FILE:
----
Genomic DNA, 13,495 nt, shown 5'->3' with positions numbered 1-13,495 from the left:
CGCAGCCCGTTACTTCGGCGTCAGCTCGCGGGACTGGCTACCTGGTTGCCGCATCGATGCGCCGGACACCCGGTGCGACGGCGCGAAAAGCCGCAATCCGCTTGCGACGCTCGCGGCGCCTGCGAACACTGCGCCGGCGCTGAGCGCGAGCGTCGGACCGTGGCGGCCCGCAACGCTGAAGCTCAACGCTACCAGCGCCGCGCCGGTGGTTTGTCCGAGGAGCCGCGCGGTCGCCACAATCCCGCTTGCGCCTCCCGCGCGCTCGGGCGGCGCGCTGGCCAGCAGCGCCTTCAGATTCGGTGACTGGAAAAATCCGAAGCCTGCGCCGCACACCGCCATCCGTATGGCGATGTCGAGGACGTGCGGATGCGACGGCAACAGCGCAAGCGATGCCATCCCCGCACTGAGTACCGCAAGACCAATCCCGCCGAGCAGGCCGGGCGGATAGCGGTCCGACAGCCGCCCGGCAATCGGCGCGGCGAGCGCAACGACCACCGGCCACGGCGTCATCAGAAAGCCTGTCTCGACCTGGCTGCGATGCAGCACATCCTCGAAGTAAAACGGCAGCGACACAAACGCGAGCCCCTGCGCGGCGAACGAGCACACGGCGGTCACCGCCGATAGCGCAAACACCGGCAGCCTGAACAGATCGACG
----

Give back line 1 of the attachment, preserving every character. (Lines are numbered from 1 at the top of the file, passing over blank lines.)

Genomic DNA, 13,495 nt, shown 5'->3' with positions numbered 1-13,495 from the left: